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Tribal women in India, Wikimedia

Ranapur, October 26, 2016: The tribal women of Gunduribadi village of eastern Odisha state do an early morning patrol to conserve their forest. About four decades ago, the commercial timber and bamboo were stolen from the forest. The groundwater of the forest was depleted and streams of the Nayagarh district dried. The tribal people were forced to migrate to droves. said Arjun Pradhan, 70, headmen of Gunduribadi village, reported Reuters.

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The headmen of Gunduribadi village, Arjun Pradhan, said,” The crisis prompted the community to embark on a campaign to nurture their forest and restore the ecosystem.”

“What you see today as Nayagarh’s democratic movement to sustain community forests resources and become self-reliant was born of necessity 40 years ago after 6 droughts in 10 years shattered its farms and forest-based livelihoods,” Pradhan said to Reuters.

Today, after the long effort by the tribes the ecosystem provides water all year around. When in mid-summer, many parts of India get dry and crack, the Nayagarh’s district has a stream irrigating small farms.

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The conservation plan for the Nayagarh’s district has set an example for the forestry across Odisha. After conserving their ecosystem, the tribal women are now fighting for the legal ownership of the forest under India’s 2006 Forest Rights Act (FRA) law, which recognizes the rights of tribes over their traditional land and resources.

Implementing the Law in India has been slow due to the continuous requirement of land for industrial use and development projects. Out of the total 4.2 million claims only one third, 1.6 million, were awarded, mentioned Reuters.

There are 27 families in Gunduribadi. Each family owns about 2.4 hectares of land. The soil of the land is packed with nutrient-rich hummus that produces around 6,500 kg of rice each harvest. The forest provides a wide range of seasonal food for the families. Also, it provides the extra income from the medicinal plants that can be sold at the market.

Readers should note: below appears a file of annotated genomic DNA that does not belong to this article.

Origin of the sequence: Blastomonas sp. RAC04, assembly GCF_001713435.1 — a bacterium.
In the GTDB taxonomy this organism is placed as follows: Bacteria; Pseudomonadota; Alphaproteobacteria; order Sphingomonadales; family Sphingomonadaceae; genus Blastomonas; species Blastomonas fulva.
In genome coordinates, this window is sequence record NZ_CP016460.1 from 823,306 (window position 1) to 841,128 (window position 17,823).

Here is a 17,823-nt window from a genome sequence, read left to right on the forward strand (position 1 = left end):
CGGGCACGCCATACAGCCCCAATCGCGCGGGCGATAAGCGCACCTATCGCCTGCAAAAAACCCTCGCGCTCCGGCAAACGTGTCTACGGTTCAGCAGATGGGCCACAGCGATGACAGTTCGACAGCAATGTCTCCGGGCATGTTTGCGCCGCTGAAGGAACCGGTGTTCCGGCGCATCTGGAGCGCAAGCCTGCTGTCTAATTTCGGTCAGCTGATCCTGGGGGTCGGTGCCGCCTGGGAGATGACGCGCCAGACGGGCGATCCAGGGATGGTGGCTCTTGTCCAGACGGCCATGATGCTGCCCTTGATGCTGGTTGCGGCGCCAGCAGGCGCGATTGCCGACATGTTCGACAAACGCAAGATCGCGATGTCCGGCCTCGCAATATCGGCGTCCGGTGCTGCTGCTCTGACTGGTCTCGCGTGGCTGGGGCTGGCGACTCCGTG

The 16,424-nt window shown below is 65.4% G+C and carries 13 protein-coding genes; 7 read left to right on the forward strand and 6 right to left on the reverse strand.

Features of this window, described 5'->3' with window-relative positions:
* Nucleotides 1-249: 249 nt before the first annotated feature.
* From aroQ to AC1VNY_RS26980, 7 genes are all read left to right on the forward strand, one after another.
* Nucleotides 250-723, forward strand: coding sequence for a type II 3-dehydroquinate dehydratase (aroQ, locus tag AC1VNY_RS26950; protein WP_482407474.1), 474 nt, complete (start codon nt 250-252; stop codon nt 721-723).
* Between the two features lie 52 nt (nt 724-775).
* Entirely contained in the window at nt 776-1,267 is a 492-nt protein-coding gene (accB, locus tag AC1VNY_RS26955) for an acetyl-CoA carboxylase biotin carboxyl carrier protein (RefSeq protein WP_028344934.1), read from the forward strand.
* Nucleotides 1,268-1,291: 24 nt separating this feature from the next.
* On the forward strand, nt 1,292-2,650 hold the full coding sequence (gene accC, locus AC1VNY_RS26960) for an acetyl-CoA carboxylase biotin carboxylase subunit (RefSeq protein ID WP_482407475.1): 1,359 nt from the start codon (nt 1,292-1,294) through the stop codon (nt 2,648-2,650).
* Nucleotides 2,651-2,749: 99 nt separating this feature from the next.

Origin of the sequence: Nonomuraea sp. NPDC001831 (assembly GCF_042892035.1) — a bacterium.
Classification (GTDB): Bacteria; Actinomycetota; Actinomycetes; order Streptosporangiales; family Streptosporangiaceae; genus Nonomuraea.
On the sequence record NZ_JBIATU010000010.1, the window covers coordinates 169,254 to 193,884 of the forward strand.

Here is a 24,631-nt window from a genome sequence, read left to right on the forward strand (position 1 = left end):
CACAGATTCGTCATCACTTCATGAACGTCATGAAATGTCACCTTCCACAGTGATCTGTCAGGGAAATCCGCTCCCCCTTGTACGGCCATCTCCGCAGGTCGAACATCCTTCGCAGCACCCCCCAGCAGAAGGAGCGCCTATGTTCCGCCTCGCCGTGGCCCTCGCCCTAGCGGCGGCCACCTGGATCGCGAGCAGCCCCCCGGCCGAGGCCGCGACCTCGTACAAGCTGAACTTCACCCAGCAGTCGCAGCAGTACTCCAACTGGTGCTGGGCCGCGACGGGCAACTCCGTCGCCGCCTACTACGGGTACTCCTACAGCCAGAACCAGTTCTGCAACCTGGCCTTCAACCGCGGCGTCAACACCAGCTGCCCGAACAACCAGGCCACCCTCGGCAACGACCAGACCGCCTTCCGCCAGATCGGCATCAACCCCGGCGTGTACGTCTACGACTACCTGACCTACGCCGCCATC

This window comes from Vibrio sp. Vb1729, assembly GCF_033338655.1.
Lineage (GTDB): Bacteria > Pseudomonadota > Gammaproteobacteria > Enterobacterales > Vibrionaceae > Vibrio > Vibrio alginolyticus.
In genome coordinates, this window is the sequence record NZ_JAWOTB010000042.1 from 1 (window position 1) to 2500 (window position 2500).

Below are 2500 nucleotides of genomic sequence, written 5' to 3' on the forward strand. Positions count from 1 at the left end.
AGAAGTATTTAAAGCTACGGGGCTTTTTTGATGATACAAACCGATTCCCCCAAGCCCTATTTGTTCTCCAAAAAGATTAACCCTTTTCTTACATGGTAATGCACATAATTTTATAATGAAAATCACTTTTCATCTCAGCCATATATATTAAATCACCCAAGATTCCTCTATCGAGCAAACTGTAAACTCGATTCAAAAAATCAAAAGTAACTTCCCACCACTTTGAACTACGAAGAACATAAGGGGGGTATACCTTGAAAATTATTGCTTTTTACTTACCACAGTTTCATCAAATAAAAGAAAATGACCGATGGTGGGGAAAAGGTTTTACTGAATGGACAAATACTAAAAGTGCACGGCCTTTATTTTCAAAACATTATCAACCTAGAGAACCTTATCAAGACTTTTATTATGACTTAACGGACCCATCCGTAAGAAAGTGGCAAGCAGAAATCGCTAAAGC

“This forest is like an old friend that never fails to help us cope during droughts and bad crop years, saving us from starvation and [the need for] migration,” Dami Nayak, a local woman aged 80, told the Thomson Reuters Foundation.

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“We never pull out the entire root but carefully cut out a portion and leave the remaining root beneath the soil to re-grow,” a tribal woman told the Thomson Reuters Foundation.

The food includes bamboo shoots, wild mushrooms, bean vines, spinach and spine gourds. Apart from the food, the women obtain fuel from the forest. The tribe never chops the tress.

“On our morning patrol we break off dry branches and carry them home,” said Kama Pradhan, 35. “But we are selective; we know which species of wood does not give out harmful smoke.”

The Village has set some basic rules for the conservation which allows the villagers to collect dry shrub, fuel wood, edible products and fodder. The tress that fall during storms is used for rebuilding houses, for weddings and funeral pyres. Taking axes into the forest is banned.

The community policing system, Thengapali, was introduced. It requires members of four families that pass the duty to other four families by placing sticks outside their homes at night.

Despite these efforts, the forest-dwellers lack legal recognition of land ownership. Activists say that the collective rights of the tribes have been sidelined and many forest-dwellers have been struggling with the tedious process of registering claims.

Activists say collective rights have been sidelined and that millions of forest-dwellers are still struggling with the complicated process of registering claims. A law was passed in 2015 that shuts the village council from planning and implementing afforestation. This will encourage the exploitation of land and destroy the forests that provide the basic necessities to communities like Gunduribadi.

Prepared by Diksha Arya of NewsGram. Twitter: @diksha_arya53



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